Names and phone numbers aren't the only information that you should put on a dog ID tag. Think about what you would want a stranger to know about your pup. If you left her in the care of a new person, what are the first few things you would tell them? That's the kind of important information that must be included on your dog's identification tags.
Do include your dog’s name on the tag. It sounds obvious, but many people forget about this part. It is helpful for the person who finds your dog to know your Fido's name. When a stranger is trying to entice her to come with him or her and develop trust, they’ll have an easier time of it if they know the dog's name. Also, it will make your dog feel more comfortable and less afraid if the person they are with knows uses your pet's name.
Goes without saying, you should put down your name and contact information, including phone number and address. Although you might be skeptical about disclosing personal information on the pet tag, remember that this is potentially your dog’s life at stake.
Smartphones are taking over our modern world, and thanks to them, you can use a simplified version of a pet ID tag – Dynotag. However, not all pet owners trust the new technology and many still opt to go the oldschool way. If you're one of the latter, remember to include all the vital information about your dog on the tag. Be sure to list all pertinent stuff such as:
- Serious medical conditions
- Health needs
- Special diet requirements
- Your veterinarian's name and clinic
- Age / year of birth
Add anything that would be important for someone to know who has never met your dog before. A person’s urge might be to feed your dog a treat while they try to get in touch with you. If your dog has a serious allergy, this could be dangerous. Placing pertinent information on the ID tag reduces the risk that your dog could run into medical complications after she is found.
If you're passionate about protecting your dog from becoming lost, I wrote an article on a related topic last week: Dog Safety: This is Why Your Dog Needs a GPS Tracker. I know what you're thinking…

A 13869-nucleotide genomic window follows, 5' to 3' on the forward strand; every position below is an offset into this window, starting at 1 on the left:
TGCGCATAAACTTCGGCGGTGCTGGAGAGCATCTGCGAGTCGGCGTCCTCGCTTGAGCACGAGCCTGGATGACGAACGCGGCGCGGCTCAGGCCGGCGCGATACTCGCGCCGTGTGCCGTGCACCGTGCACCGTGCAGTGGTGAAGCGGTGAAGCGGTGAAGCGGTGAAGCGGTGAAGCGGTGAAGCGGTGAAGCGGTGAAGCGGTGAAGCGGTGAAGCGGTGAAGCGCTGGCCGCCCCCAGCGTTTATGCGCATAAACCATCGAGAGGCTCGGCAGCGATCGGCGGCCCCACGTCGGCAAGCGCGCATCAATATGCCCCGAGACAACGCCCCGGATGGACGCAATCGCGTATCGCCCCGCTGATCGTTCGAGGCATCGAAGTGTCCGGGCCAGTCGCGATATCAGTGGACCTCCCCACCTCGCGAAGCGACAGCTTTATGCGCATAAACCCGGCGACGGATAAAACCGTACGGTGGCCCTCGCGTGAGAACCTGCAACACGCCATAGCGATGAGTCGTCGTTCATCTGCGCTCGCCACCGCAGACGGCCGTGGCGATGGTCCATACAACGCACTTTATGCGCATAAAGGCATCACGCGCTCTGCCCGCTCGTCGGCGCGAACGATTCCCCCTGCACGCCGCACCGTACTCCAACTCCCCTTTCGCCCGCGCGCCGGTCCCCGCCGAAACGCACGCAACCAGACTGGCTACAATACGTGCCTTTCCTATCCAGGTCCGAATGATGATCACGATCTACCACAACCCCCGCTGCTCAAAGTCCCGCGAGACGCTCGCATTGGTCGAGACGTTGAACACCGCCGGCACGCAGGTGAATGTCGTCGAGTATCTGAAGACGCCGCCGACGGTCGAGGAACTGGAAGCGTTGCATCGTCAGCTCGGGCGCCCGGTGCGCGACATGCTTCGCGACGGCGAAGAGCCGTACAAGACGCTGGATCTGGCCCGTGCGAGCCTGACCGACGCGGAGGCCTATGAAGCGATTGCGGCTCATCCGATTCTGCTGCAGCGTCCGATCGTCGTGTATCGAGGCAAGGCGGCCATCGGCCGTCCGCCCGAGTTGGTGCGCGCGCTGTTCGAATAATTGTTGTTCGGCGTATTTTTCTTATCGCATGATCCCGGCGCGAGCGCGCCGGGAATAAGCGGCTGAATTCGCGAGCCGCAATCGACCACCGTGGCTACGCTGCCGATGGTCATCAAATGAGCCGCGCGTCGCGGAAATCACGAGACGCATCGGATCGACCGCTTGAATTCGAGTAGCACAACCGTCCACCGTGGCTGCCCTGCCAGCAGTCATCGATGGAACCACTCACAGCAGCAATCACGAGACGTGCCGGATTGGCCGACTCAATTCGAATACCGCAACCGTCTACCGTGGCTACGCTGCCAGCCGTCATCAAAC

“Why does my dog need ID tags if I can just buy her a GPS tracking collar?”
Smartphone-based trackers are an excellent way to find lost pets, but what happens if you're not in the cell tower range and your tracker isn't working? What if the batteries die? What if your dog gets too far away and is out of range? Equipping your GPS tracking collar with identification tags is the only way to ensure that whoever finds your dog will know how to contact you.
How to use a pet ID tag on a dog?
Putting a collar on your dog with an identification tag is the most common way to ensure that it stays in place. Note that you may have trouble with your pet when you attempt to strap a collar on her. Occasionally, dogs don’t like the feeling of a collar around their neck and may get irritated when forced to wear one.
Introduce the collar gradually to your pet so that even if she finds it disagreeable, she will slowly come to accept it. Keep it on her for short periods of time at first, and then prolong the time period slowly over the course of a few days. The rule of thumb is that if you can fit two fingers side by side underneath the collar, then it is well-fitting.
Breakaway collars are a good idea to purchase (pictured on the right). These dog collars similar to childproofing measures and will release the dog if the collar gets hung up on something. This decreases the risk of dogs accidentally asphyxiating themselves or damaging their neck. It's been often used as a main dog training collar, with hunting dogs and is now becoming prevalent among many pet owners for regular use.